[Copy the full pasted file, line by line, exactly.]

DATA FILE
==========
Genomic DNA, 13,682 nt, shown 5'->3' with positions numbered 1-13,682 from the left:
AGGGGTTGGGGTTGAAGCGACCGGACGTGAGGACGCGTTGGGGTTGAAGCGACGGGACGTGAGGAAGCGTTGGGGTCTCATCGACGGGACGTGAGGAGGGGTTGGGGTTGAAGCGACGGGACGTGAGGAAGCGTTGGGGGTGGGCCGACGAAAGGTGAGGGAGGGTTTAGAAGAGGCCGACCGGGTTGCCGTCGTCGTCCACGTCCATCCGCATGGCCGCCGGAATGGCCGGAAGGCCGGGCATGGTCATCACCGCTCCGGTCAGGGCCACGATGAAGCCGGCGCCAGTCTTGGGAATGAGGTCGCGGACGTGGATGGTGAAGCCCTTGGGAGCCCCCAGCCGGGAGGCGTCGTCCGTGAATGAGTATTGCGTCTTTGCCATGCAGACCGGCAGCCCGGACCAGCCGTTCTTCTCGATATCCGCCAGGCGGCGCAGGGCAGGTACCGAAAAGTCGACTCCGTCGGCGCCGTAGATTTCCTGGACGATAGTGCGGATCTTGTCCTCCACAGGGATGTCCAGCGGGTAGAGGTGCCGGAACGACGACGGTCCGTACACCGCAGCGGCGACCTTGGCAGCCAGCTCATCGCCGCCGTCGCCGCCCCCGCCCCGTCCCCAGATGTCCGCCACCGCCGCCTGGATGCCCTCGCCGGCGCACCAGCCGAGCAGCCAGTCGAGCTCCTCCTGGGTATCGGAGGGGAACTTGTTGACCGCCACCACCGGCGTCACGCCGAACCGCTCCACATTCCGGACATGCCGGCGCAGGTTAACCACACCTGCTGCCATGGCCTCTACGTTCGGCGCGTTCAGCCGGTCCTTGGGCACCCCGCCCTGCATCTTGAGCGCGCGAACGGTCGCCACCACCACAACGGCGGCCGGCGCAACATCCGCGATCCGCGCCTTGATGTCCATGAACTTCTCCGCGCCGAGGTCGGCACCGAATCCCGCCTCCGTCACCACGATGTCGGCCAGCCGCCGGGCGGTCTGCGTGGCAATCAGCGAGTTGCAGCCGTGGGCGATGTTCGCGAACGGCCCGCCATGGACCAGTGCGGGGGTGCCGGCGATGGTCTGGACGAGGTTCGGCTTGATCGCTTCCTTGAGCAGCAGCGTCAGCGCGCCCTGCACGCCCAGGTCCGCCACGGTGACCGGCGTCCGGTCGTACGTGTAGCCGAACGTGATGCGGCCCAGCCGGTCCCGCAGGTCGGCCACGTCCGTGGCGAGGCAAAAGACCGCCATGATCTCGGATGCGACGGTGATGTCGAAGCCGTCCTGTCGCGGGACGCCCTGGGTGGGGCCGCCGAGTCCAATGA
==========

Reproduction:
Genomic DNA, 13,682 nt, shown 5'->3' with positions numbered 1-13,682 from the left:
AGGGGTTGGGGTTGAAGCGACCGGACGTGAGGACGCGTTGGGGTTGAAGCGACGGGACGTGAGGAAGCGTTGGGGTCTCATCGACGGGACGTGAGGAGGGGTTGGGGTTGAAGCGACGGGACGTGAGGAAGCGTTGGGGGTGGGCCGACGAAAGGTGAGGGAGGGTTTAGAAGAGGCCGACCGGGTTGCCGTCGTCGTCCACGTCCATCCGCATGGCCGCCGGAATGGCCGGAAGGCCGGGCATGGTCATCACCGCTCCGGTCAGGGCCACGATGAAGCCGGCGCCAGTCTTGGGAATGAGGTCGCGGACGTGGATGGTGAAGCCCTTGGGAGCCCCCAGCCGGGAGGCGTCGTCCGTGAATGAGTATTGCGTCTTTGCCATGCAGACCGGCAGCCCGGACCAGCCGTTCTTCTCGATATCCGCCAGGCGGCGCAGGGCAGGTACCGAAAAGTCGACTCCGTCGGCGCCGTAGATTTCCTGGACGATAGTGCGGATCTTGTCCTCCACAGGGATGTCCAGCGGGTAGAGGTGCCGGAACGACGACGGTCCGTACACCGCAGCGGCGACCTTGGCAGCCAGCTCATCGCCGCCGTCGCCGCCCCCGCCCCGTCCCCAGATGTCCGCCACCGCCGCCTGGATGCCCTCGCCGGCGCACCAGCCGAGCAGCCAGTCGAGCTCCTCCTGGGTATCGGAGGGGAACTTGTTGACCGCCACCACCGGCGTCACGCCGAACCGCTCCACATTCCGGACATGCCGGCGCAGGTTAACCACACCTGCTGCCATGGCCTCTACGTTCGGCGCGTTCAGCCGGTCCTTGGGCACCCCGCCCTGCATCTTGAGCGCGCGAACGGTCGCCACCACCACAACGGCGGCCGGCGCAACATCCGCGATCCGCGCCTTGATGTCCATGAACTTCTCCGCGCCGAGGTCGGCACCGAATCCCGCCTCCGTCACCACGATGTCGGCCAGCCGCCGGGCGGTCTGCGTGGCAATCAGCGAGTTGCAGCCGTGGGCGATGTTCGCGAACGGCCCGCCATGGACCAGTGCGGGGGTGCCGGCGATGGTCTGGACGAGGTTCGGCTTGATCGCTTCCTTGAGCAGCAGCGTCAGCGCGCCCTGCACGCCCAGGTCCGCCACGGTGACCGGCGTCCGGTCGTACGTGTAGCCGAACGTGATGCGGCCCAGCCGGTCCCGCAGGTCGGCCACGTCCGTGGCGAGGCAAAAGACCGCCATGATCTCGGATGCGACGGTGATGTCGAAGCCGTCCTGTCGCGGGACGCCCTGGGTGGGGCCGCCGAGTCCAATGA